The health of the rural population has improved in general. As a small rural hospital, Alpine is less engaged in high level acute hospital service delivery, such as surgery, and more configured to meet the needs of people with chronic illness. “Medical specialities have become much more refined, and a lot of the work that was done in small country hospitals, like appendectomies and hysterectomies, isn’t done much anymore. Those issues are now being dealt with in a different way.”

The same evolution rings true with their aged care service delivery, Lyndon says.  Over the last 10 years, Alpine has been able to bring their aged care service delivery directly into the community. “Roughly 40 per cent of all aged care services are now delivered in the community and as a consequence of that and demographic change, the demand for local residential care is on the decline.”

All about flexibility

What helps set Alpine Health apart in the healthcare marketplace, simply put, is their flexibility. They host a broad range of services to meet all their residents’ and clients’ needs, whatever they may be – and an agreement between the state and the commonwealth allows them to allocate their revenue in whatever way best meets their community’s needs.

“We can shift money around to where people are, rather than say, ‘We only get money for residential aged care and that is the only option available for you, or we only get money for hospital care and that is the only option for you.’ That is real flexibility – the capacity to shift money around to what people need.”

Alpine Health also sets themselves apart with the calibre of their staff – who they do well in retaining, especially compared to many organisations in larger communities in the industry. “Our turnover is very small every year, less than two per cent,” Lyndon says.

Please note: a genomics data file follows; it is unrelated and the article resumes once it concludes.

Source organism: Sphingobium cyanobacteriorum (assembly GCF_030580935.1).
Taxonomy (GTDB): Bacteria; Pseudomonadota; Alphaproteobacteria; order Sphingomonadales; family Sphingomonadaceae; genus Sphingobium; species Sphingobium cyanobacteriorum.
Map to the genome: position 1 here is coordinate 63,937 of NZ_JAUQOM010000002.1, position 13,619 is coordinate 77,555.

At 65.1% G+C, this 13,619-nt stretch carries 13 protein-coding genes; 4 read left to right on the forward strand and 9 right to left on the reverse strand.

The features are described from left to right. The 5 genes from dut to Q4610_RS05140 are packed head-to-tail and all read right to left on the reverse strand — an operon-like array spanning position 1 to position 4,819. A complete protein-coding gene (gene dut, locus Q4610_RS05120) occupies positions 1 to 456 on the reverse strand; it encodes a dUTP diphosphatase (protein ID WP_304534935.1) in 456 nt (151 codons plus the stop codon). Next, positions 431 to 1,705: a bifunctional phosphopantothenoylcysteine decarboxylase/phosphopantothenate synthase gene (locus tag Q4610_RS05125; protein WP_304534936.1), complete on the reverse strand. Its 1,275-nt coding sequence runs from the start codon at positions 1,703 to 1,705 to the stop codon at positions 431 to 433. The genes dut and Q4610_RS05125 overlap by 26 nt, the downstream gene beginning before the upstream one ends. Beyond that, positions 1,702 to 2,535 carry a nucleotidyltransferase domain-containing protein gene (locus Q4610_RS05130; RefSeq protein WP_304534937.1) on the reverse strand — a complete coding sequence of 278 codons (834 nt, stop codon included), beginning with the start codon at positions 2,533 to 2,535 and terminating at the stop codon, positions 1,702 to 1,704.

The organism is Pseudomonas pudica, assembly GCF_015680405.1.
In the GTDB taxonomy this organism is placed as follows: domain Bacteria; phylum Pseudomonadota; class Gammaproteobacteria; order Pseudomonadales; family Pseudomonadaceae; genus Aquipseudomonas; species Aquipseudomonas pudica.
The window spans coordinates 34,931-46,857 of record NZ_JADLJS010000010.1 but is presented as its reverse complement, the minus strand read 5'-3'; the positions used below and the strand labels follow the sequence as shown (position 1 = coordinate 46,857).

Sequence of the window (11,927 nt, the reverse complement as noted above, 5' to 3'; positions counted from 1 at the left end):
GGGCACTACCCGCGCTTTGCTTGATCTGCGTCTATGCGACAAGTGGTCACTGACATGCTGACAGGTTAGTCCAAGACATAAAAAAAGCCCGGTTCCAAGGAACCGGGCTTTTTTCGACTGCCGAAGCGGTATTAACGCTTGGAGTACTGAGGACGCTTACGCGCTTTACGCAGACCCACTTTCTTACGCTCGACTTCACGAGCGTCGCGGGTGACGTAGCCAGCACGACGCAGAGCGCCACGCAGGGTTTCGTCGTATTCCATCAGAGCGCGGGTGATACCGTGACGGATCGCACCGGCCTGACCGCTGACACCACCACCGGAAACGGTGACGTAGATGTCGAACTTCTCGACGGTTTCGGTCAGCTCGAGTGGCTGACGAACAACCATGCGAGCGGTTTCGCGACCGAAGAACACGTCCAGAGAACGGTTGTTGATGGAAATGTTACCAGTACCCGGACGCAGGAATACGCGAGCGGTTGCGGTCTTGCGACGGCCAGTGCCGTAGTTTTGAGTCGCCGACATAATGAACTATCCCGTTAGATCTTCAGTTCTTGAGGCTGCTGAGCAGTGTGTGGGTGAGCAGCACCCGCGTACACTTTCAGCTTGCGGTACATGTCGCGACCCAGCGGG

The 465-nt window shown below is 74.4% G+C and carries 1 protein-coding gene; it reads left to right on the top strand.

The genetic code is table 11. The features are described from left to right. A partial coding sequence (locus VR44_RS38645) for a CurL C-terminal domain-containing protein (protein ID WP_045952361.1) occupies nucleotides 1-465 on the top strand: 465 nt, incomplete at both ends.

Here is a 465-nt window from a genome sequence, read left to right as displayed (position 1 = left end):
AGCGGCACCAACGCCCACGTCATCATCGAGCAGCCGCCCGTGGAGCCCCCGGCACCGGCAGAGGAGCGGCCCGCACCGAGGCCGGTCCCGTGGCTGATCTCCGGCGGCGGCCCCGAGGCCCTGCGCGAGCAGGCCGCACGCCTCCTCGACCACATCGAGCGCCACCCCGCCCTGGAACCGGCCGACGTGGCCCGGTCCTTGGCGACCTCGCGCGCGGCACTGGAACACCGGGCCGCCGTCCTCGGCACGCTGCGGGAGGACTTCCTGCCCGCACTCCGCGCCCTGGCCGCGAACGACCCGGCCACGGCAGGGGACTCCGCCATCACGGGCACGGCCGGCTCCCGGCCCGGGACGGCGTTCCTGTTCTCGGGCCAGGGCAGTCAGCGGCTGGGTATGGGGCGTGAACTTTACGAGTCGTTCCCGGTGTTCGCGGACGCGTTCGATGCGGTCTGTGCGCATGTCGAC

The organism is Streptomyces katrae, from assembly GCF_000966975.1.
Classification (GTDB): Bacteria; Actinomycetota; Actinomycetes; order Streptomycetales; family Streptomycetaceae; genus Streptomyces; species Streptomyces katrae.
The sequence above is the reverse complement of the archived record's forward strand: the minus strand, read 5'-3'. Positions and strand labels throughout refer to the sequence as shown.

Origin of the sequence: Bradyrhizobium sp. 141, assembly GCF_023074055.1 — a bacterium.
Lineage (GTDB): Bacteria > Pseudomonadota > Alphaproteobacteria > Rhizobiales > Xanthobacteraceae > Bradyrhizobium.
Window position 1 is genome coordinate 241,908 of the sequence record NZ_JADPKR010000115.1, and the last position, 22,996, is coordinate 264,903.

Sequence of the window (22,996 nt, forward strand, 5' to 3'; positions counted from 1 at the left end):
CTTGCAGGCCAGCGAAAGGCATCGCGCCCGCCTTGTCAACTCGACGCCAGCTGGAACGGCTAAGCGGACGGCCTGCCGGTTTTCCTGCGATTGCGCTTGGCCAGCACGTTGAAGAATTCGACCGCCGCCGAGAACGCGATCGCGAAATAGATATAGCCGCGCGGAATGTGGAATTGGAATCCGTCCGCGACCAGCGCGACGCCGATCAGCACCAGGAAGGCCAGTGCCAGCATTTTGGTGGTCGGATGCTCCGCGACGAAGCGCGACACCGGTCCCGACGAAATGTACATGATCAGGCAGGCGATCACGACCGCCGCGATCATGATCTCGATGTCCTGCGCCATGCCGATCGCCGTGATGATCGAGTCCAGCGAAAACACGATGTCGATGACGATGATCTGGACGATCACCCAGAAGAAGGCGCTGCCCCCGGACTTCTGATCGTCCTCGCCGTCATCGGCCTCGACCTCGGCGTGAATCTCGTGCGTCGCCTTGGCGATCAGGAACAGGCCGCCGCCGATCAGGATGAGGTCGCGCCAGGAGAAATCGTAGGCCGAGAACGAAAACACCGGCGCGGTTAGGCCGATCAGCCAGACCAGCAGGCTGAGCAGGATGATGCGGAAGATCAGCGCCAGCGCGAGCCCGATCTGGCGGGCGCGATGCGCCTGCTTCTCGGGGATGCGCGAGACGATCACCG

Lyndon at least partly credits their retention to the fact that the company recognises that their workforce needs to change and evolve to keep up with community needs.  As a result, Alpine Health invests a “great deal of resources in training and organisational development,” he says.  “That helps keep our workforce to keep their skills up, and it helps us to retain them too. We invest seriously in training and running training programs every week.”

Another reason Alpine Health has been able to retain staff is through the close relationships they foster with them in each service delivery location. “Everything is incredibly close,” Lyndon says.  “The culture of the organisation is built around the principle of providing services where people are, in accordance with their expectations.”

“We do our best to have that reflected in the flexibility of our workforce,” he adds. “We empower them to be able to meet the needs the people in front of them.”

When Alpine aims to add a new member to their staff, they look for someone that wants to live and work in a rural environment, and understands the challenges they’re going to be confronted with day-to-day. They also look for someone with the right skills and background. “The kind of model of service we have is completely different from the great big metropolitan urban hospitals,” Lyndon says. “Our team must understand the close relationship between themselves as staff members and the community they’re going to be working in and for.”

“We don’t need high numbers of specialists, we need a high number of generalists – people with skills across a whole range of needs in a single place.”

Moving forward, Alpine Health will continue to recruit and maintain high quality people, and will continue to improve all of their many services. In particular, Lyndon says they will be focusing on their approach to community aged care. He believes that their Multi-Purpose Service program is what community healthcare in Australia should look like.

“It is the right solution for the economic, financial, clinical and service issues that are confronting small communities today,” he says. “Many people see this as a great model for securing high quality health services for small rural and remote communities in Australia.”